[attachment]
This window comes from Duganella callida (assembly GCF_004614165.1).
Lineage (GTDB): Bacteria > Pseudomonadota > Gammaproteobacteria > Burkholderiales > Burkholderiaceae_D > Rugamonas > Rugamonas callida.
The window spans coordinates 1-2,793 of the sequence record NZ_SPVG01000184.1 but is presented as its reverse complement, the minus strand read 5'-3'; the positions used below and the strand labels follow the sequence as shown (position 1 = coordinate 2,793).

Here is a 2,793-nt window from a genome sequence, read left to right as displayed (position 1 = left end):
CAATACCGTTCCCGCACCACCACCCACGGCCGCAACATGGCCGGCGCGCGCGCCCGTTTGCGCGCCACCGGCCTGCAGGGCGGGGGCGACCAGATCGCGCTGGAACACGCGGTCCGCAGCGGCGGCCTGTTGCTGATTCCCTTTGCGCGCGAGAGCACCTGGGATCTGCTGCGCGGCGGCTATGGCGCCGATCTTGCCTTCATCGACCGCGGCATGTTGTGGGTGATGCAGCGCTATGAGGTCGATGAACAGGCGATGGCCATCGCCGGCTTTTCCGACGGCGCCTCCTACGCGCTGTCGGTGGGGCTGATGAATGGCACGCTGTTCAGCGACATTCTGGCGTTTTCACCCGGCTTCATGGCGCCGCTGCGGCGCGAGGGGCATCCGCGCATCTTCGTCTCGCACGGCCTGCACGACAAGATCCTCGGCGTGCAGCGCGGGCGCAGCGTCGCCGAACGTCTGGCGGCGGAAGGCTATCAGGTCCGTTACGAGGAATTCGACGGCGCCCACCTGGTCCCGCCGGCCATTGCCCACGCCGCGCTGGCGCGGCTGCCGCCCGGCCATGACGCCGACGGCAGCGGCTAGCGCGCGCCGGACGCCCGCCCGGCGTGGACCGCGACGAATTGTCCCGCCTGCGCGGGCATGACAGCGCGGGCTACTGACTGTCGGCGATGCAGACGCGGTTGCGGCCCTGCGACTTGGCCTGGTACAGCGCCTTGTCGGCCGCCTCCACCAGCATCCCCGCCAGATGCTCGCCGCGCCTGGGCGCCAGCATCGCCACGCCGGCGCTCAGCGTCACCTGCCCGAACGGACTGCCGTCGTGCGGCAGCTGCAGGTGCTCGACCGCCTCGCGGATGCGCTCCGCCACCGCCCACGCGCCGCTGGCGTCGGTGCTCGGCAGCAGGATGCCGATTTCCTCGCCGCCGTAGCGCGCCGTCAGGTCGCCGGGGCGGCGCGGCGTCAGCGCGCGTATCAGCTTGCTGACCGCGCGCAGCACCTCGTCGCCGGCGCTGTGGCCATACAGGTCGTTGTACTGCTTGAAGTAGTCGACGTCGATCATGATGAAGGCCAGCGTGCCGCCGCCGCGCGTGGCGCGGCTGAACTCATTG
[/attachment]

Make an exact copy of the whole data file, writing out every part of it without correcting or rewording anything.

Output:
This window comes from Duganella callida (assembly GCF_004614165.1).
Lineage (GTDB): Bacteria > Pseudomonadota > Gammaproteobacteria > Burkholderiales > Burkholderiaceae_D > Rugamonas > Rugamonas callida.
The window spans coordinates 1-2,793 of the sequence record NZ_SPVG01000184.1 but is presented as its reverse complement, the minus strand read 5'-3'; the positions used below and the strand labels follow the sequence as shown (position 1 = coordinate 2,793).

Here is a 2,793-nt window from a genome sequence, read left to right as displayed (position 1 = left end):
CAATACCGTTCCCGCACCACCACCCACGGCCGCAACATGGCCGGCGCGCGCGCCCGTTTGCGCGCCACCGGCCTGCAGGGCGGGGGCGACCAGATCGCGCTGGAACACGCGGTCCGCAGCGGCGGCCTGTTGCTGATTCCCTTTGCGCGCGAGAGCACCTGGGATCTGCTGCGCGGCGGCTATGGCGCCGATCTTGCCTTCATCGACCGCGGCATGTTGTGGGTGATGCAGCGCTATGAGGTCGATGAACAGGCGATGGCCATCGCCGGCTTTTCCGACGGCGCCTCCTACGCGCTGTCGGTGGGGCTGATGAATGGCACGCTGTTCAGCGACATTCTGGCGTTTTCACCCGGCTTCATGGCGCCGCTGCGGCGCGAGGGGCATCCGCGCATCTTCGTCTCGCACGGCCTGCACGACAAGATCCTCGGCGTGCAGCGCGGGCGCAGCGTCGCCGAACGTCTGGCGGCGGAAGGCTATCAGGTCCGTTACGAGGAATTCGACGGCGCCCACCTGGTCCCGCCGGCCATTGCCCACGCCGCGCTGGCGCGGCTGCCGCCCGGCCATGACGCCGACGGCAGCGGCTAGCGCGCGCCGGACGCCCGCCCGGCGTGGACCGCGACGAATTGTCCCGCCTGCGCGGGCATGACAGCGCGGGCTACTGACTGTCGGCGATGCAGACGCGGTTGCGGCCCTGCGACTTGGCCTGGTACAGCGCCTTGTCGGCCGCCTCCACCAGCATCCCCGCCAGATGCTCGCCGCGCCTGGGCGCCAGCATCGCCACGCCGGCGCTCAGCGTCACCTGCCCGAACGGACTGCCGTCGTGCGGCAGCTGCAGGTGCTCGACCGCCTCGCGGATGCGCTCCGCCACCGCCCACGCGCCGCTGGCGTCGGTGCTCGGCAGCAGGATGCCGATTTCCTCGCCGCCGTAGCGCGCCGTCAGGTCGCCGGGGCGGCGCGGCGTCAGCGCGCGTATCAGCTTGCTGACCGCGCGCAGCACCTCGTCGCCGGCGCTGTGGCCATACAGGTCGTTGTACTGCTTGAAGTAGTCGACGTCGATCATGATGAAGGCCAGCGTGCCGCCGCCGCGCGTGGCGCGGCTGAACTCATTG